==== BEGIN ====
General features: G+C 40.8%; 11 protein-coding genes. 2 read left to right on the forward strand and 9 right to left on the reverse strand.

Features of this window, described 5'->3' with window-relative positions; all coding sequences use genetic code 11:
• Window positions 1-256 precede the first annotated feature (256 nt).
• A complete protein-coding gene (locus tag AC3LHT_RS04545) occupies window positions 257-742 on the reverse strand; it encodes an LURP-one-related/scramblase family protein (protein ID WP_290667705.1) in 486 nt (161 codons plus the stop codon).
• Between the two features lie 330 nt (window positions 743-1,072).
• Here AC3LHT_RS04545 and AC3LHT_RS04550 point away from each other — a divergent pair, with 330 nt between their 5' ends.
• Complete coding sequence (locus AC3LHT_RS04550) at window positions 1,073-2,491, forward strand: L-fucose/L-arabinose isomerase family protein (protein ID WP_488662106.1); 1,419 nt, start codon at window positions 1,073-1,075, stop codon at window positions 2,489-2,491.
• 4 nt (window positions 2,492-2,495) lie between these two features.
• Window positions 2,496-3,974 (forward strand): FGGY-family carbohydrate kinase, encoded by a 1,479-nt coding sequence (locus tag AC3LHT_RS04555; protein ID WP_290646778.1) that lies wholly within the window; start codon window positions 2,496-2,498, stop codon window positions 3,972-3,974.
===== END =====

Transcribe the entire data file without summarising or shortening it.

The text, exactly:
General features: G+C 40.8%; 11 protein-coding genes. 2 read left to right on the forward strand and 9 right to left on the reverse strand.

Features of this window, described 5'->3' with window-relative positions; all coding sequences use genetic code 11:
• Window positions 1-256 precede the first annotated feature (256 nt).
• A complete protein-coding gene (locus tag AC3LHT_RS04545) occupies window positions 257-742 on the reverse strand; it encodes an LURP-one-related/scramblase family protein (protein ID WP_290667705.1) in 486 nt (161 codons plus the stop codon).
• Between the two features lie 330 nt (window positions 743-1,072).
• Here AC3LHT_RS04545 and AC3LHT_RS04550 point away from each other — a divergent pair, with 330 nt between their 5' ends.
• Complete coding sequence (locus AC3LHT_RS04550) at window positions 1,073-2,491, forward strand: L-fucose/L-arabinose isomerase family protein (protein ID WP_488662106.1); 1,419 nt, start codon at window positions 1,073-1,075, stop codon at window positions 2,489-2,491.
• 4 nt (window positions 2,492-2,495) lie between these two features.
• Window positions 2,496-3,974 (forward strand): FGGY-family carbohydrate kinase, encoded by a 1,479-nt coding sequence (locus tag AC3LHT_RS04555; protein ID WP_290646778.1) that lies wholly within the window; start codon window positions 2,496-2,498, stop codon window positions 3,972-3,974.